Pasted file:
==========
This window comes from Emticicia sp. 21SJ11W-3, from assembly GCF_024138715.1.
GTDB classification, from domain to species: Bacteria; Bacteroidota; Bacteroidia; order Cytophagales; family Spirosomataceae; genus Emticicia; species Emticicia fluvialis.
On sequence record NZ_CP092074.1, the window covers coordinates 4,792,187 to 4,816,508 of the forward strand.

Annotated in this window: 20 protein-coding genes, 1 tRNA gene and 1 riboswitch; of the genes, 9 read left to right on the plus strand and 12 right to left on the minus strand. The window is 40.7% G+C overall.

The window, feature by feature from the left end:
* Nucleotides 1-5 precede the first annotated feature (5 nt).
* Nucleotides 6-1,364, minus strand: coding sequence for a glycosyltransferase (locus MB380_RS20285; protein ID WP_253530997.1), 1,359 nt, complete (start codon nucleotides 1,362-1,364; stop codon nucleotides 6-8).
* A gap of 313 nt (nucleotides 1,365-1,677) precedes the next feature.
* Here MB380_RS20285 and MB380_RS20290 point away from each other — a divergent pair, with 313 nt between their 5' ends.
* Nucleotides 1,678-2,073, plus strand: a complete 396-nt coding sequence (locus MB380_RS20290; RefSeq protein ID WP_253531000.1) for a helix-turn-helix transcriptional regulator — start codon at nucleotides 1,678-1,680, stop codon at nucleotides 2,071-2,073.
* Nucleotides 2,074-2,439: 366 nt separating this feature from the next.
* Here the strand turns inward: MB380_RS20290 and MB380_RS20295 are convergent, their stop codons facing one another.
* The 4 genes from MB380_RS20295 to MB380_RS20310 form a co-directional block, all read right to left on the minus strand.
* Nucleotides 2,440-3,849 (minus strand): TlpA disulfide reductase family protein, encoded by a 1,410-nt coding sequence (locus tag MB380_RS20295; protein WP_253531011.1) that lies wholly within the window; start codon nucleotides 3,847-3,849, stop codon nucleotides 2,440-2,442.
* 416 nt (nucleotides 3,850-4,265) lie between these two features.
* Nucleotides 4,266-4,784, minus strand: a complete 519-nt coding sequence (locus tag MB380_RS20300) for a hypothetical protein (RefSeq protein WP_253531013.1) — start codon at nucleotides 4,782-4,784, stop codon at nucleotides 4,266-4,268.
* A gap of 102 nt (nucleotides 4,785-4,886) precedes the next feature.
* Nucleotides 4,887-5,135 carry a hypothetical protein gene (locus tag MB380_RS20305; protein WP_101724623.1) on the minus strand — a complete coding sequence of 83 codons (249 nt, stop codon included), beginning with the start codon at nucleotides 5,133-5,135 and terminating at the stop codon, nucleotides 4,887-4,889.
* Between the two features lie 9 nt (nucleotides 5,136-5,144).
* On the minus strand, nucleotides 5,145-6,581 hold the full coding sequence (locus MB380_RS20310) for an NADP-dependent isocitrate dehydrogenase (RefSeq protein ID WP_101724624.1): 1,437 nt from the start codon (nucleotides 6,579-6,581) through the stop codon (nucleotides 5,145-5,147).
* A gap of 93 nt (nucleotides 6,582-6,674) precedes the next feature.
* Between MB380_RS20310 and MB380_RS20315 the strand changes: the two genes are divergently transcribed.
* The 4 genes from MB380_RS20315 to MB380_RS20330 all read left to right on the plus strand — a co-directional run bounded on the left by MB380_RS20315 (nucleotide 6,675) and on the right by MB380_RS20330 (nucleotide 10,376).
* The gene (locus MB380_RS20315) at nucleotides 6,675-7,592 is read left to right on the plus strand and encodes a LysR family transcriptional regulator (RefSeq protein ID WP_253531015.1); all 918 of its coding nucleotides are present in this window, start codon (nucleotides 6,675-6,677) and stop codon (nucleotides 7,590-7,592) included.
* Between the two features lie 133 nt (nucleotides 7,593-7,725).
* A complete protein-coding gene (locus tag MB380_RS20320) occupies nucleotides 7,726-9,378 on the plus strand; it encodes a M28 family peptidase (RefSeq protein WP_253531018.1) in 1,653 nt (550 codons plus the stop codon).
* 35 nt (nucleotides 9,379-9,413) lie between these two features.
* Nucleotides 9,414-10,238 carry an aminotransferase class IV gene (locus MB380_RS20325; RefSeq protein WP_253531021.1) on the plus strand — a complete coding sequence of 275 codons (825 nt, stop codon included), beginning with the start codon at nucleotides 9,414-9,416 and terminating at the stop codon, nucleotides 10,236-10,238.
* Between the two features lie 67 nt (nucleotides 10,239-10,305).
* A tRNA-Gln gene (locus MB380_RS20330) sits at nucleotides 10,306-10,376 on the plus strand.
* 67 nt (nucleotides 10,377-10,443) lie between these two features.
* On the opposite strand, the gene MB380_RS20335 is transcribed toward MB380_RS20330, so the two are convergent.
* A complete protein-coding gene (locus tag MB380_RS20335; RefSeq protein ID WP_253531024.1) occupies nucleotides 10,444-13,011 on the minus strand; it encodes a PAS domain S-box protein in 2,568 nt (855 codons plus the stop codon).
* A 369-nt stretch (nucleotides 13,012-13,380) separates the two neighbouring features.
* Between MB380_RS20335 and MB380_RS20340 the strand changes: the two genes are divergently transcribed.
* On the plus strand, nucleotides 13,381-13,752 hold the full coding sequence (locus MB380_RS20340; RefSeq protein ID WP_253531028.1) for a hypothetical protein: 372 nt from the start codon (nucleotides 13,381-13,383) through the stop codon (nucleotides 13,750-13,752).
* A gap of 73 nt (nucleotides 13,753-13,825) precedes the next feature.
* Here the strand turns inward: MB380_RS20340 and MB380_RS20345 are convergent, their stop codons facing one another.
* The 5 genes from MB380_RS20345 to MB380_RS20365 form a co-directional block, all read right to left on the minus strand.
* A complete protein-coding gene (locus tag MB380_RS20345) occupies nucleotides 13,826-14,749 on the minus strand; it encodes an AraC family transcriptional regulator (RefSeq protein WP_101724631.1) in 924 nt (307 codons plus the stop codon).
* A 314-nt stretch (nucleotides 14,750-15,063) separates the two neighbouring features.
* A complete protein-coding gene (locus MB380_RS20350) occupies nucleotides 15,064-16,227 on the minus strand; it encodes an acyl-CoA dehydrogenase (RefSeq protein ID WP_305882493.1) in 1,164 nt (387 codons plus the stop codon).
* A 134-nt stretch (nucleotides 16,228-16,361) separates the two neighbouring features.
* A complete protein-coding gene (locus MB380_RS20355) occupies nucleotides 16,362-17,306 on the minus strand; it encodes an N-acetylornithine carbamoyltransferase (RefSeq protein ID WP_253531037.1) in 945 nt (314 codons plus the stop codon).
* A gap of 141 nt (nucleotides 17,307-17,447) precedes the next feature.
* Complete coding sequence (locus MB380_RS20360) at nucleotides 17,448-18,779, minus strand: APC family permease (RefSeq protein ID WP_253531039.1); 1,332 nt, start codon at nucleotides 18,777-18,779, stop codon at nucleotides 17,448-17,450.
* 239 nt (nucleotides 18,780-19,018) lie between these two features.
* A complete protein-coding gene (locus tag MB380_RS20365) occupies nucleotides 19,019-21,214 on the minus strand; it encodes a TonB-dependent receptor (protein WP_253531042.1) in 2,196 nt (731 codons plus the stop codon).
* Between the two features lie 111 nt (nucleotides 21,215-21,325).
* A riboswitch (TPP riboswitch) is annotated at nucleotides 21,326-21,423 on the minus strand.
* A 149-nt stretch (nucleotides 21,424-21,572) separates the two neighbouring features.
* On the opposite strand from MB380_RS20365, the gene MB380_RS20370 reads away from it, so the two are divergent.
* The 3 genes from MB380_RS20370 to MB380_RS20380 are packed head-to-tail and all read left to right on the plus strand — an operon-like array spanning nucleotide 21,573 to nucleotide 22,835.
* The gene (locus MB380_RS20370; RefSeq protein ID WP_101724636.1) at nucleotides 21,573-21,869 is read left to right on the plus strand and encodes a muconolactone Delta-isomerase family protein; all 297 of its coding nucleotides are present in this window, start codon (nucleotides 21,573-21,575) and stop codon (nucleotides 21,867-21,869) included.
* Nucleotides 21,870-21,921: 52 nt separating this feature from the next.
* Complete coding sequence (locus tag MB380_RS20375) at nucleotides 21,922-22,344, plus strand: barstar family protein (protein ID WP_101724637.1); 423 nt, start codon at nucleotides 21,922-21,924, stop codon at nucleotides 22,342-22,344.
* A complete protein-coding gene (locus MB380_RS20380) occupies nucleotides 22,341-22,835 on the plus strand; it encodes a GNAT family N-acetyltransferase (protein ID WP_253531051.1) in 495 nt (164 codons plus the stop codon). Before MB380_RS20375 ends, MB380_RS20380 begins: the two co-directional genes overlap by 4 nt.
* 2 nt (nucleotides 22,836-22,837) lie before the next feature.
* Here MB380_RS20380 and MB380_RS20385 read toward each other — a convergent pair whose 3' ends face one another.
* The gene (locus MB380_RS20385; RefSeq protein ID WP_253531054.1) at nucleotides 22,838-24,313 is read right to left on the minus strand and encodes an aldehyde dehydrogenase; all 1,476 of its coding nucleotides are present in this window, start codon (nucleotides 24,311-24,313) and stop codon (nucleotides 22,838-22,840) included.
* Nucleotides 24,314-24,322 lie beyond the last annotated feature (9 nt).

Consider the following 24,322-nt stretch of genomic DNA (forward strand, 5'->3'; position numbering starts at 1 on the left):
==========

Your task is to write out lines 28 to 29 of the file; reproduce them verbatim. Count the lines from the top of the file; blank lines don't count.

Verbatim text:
* Nucleotides 9,414-10,238 carry an aminotransferase class IV gene (locus MB380_RS20325; RefSeq protein WP_253531021.1) on the plus strand — a complete coding sequence of 275 codons (825 nt, stop codon included), beginning with the start codon at nucleotides 9,414-9,416 and terminating at the stop codon, nucleotides 10,236-10,238.
* Between the two features lie 67 nt (nucleotides 10,239-10,305).